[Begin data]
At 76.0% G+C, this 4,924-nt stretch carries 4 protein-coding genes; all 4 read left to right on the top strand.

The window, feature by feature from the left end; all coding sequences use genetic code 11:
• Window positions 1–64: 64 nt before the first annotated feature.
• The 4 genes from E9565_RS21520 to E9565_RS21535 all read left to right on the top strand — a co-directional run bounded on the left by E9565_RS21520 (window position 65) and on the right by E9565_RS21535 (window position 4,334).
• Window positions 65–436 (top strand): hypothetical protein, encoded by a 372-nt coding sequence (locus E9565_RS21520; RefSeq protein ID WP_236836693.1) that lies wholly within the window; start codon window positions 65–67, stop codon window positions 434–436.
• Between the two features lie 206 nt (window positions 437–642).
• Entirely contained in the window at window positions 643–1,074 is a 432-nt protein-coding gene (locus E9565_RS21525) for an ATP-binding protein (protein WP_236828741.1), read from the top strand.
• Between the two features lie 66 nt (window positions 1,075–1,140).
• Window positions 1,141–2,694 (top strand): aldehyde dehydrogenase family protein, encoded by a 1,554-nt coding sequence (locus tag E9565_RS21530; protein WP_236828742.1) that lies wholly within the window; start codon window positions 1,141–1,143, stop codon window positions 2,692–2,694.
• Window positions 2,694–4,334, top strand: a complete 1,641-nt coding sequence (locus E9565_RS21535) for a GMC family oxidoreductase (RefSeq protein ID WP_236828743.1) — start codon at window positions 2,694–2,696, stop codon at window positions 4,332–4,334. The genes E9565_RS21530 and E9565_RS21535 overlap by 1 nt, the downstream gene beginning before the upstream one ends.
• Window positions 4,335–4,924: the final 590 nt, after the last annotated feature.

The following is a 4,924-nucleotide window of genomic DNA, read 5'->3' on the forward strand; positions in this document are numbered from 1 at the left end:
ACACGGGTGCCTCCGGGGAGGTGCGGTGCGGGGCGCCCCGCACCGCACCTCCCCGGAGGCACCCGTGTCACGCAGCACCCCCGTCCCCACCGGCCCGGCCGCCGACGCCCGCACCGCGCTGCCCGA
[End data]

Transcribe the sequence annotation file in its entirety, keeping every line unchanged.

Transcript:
At 76.0% G+C, this 4,924-nt stretch carries 4 protein-coding genes; all 4 read left to right on the top strand.

The window, feature by feature from the left end; all coding sequences use genetic code 11:
• Window positions 1–64: 64 nt before the first annotated feature.
• The 4 genes from E9565_RS21520 to E9565_RS21535 all read left to right on the top strand — a co-directional run bounded on the left by E9565_RS21520 (window position 65) and on the right by E9565_RS21535 (window position 4,334).
• Window positions 65–436 (top strand): hypothetical protein, encoded by a 372-nt coding sequence (locus E9565_RS21520; RefSeq protein ID WP_236836693.1) that lies wholly within the window; start codon window positions 65–67, stop codon window positions 434–436.
• Between the two features lie 206 nt (window positions 437–642).
• Entirely contained in the window at window positions 643–1,074 is a 432-nt protein-coding gene (locus E9565_RS21525) for an ATP-binding protein (protein WP_236828741.1), read from the top strand.
• Between the two features lie 66 nt (window positions 1,075–1,140).
• Window positions 1,141–2,694 (top strand): aldehyde dehydrogenase family protein, encoded by a 1,554-nt coding sequence (locus tag E9565_RS21530; protein WP_236828742.1) that lies wholly within the window; start codon window positions 1,141–1,143, stop codon window positions 2,692–2,694.
• Window positions 2,694–4,334, top strand: a complete 1,641-nt coding sequence (locus E9565_RS21535) for a GMC family oxidoreductase (RefSeq protein ID WP_236828743.1) — start codon at window positions 2,694–2,696, stop codon at window positions 4,332–4,334. The genes E9565_RS21530 and E9565_RS21535 overlap by 1 nt, the downstream gene beginning before the upstream one ends.
• Window positions 4,335–4,924: the final 590 nt, after the last annotated feature.

The following is a 4,924-nucleotide window of genomic DNA, read 5'->3' on the forward strand; positions in this document are numbered from 1 at the left end:
ACACGGGTGCCTCCGGGGAGGTGCGGTGCGGGGCGCCCCGCACCGCACCTCCCCGGAGGCACCCGTGTCACGCAGCACCCCCGTCCCCACCGGCCCGGCCGCCGACGCCCGCACCGCGCTGCCCGA